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Let's Talk About Root
The third game was awesome, and both guys were very enthusiastic about it. Sounds like they might get it, and they don't buy a lot of games. I really dig the Riverfolk- my undergrad was Economics. Next to Power Grid this is one of my favorite player-driven market simulations. They encourage a good deal of table talk and for me to not hold grudges. River attacks are something players have to learn to appreciate and account for- I got a few points by snagging surprise attacks on buildings that were left with just 1 or 2 defenders. Since it was a first game for them I also pointed out very clearly on the turn that I was sitting on funds to score points passively, and they returned the favor and ruined some of my trading posts.
I think it's kind of an amusing 'lesson' when the capitalists win the conflict.
Got the game out to refresh rules with a solo game---WA vs. Cats vs. Eyrie. What a fucking gorgeous game.
I flat out do not understand how the Eyrie score points. To be clear, not rules, just the strategy and how you would keep up with the other squads. My brain doesn't work this way. I think it's just going maximum and putting undefendable roosts, lone warriors, etc everywhere. Definitely a side where I'd need to deep dive on good strategy guides.
The cats are your main enemy, and you can provoke them into using their (very limited) actions to keep down your roost count. Birds out-action the cats by 2:1 or so most of the time, so rebuilding roosts and recruiting killed warriors isn't that big of a deal. Fighting is a "do-i-have-to", not a "want-to" for the cats. They'd much rather be building the wood economy and filling the forest with buildings.
A bird card or two in "Build", and you're off to go. Push the front, and put down roosts anywhere you can. Anyone burning them down is spending their actions to do so, and giving you more options to swarm and rebuild. Your action economy just snowballs (until it stalls and resets) while Cats and WA are pretty static, and using that to your advantage in midgame is hugely important.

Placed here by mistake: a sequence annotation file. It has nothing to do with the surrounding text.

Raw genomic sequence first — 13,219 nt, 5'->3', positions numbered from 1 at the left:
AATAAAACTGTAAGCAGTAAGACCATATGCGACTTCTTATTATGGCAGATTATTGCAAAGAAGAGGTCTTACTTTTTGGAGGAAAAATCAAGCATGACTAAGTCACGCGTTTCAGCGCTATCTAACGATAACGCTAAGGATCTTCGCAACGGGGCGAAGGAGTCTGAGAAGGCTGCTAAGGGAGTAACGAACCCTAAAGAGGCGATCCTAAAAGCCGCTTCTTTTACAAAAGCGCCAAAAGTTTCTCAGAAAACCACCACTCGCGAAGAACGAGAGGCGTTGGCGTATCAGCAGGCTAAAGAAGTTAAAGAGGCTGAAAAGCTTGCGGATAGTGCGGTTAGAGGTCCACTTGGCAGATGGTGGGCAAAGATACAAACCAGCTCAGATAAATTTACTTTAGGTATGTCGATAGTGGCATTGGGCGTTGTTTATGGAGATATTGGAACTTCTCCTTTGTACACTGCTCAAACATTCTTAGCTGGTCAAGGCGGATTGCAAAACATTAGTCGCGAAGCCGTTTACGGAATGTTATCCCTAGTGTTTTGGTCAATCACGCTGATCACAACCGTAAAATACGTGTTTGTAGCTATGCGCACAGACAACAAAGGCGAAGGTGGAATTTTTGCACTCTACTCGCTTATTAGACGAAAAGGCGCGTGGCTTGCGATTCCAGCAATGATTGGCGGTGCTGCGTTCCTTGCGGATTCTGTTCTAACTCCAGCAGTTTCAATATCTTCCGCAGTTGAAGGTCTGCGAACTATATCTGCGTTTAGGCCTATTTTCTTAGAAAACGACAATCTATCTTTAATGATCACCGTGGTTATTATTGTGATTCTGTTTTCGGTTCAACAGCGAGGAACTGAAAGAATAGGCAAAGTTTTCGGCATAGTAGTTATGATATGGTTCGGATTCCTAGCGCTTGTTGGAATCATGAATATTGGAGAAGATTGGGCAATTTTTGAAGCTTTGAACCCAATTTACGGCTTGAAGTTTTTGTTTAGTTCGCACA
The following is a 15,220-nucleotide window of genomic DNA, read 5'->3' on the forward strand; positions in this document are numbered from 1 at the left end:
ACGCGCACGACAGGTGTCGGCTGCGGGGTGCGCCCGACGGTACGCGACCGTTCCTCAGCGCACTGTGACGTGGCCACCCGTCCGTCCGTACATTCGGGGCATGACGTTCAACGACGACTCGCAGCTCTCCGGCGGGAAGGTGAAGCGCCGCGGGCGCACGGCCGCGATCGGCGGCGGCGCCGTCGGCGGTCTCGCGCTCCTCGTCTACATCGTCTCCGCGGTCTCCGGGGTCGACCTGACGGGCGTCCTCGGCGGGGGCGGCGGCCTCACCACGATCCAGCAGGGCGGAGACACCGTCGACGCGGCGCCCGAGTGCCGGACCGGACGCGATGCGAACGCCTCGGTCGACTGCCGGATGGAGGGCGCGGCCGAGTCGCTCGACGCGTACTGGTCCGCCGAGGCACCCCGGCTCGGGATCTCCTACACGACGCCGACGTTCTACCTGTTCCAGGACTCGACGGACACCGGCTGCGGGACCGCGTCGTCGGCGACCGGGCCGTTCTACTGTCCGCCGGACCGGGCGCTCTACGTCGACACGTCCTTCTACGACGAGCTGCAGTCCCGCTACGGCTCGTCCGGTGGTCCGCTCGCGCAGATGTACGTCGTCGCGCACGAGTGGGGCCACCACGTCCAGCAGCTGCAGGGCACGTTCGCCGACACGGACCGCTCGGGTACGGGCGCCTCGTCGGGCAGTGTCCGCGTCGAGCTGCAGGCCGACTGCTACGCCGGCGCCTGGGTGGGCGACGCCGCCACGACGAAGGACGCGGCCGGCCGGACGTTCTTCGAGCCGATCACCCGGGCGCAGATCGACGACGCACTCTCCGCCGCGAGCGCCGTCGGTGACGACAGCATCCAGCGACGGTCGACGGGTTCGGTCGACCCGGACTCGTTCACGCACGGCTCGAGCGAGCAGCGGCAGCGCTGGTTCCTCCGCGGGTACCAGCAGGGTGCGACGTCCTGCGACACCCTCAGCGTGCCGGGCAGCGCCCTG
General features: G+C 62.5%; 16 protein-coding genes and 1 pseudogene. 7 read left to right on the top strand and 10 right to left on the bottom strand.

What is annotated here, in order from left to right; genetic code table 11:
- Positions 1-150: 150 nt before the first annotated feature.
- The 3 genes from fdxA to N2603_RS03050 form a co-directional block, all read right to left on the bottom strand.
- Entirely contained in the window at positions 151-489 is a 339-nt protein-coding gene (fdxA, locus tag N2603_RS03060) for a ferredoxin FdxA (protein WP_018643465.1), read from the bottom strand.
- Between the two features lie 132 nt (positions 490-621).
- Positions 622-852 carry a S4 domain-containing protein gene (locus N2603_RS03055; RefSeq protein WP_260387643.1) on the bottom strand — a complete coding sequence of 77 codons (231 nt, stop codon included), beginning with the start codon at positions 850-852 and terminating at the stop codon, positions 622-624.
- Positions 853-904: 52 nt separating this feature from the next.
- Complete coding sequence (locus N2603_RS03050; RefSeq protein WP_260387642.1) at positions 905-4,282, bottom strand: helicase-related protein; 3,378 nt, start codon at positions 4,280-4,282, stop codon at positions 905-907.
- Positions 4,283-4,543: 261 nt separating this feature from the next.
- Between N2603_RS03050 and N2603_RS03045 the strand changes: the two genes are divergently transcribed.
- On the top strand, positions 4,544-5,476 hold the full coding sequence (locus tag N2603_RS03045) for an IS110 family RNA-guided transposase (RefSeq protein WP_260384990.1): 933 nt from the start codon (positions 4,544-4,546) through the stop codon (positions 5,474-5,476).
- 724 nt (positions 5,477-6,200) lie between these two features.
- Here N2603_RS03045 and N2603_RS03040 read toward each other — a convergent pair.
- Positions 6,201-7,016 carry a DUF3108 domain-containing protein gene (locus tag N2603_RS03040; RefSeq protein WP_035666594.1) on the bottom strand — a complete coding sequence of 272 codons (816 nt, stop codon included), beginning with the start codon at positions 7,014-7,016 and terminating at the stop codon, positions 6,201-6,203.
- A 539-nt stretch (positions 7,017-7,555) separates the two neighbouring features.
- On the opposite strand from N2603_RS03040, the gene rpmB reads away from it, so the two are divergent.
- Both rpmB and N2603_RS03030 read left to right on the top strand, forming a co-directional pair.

On another note, I heard Cole say somewhere that ~40% of cat wins end up being domination victories. I guess this makes sense with their limited and very predictable action set but maximal board presence.
Since it was so popular and on so many game of the year lists, I've sort of forgotten how tightly designed Root is in a mini-too-cool-for-popular-stuff mental backlash.. Once you accept it's very much an exponential timer game, the faction design work here and limits on your actions create so much more angst than many DoaM games.
I loved my play of the moles, they are right up my alley as a faction. There are a few elements of a lower stakes Eyrie, which I like a lot since I am not good at the exploding Eyrie tableau puzzle but like the idea. Seems like you have to be very conservative about overreach with the moles, losing a noble is a devastating consequence since they're starved of actions.
Disgustipater wrote: I was able to fit the 8 factions, standard board, game components, and resin clearing markers in the main box. This will support the majority of my plays. All the expansion boxes go on the upstairs closet shelf with the rest of my empty expansion boxes.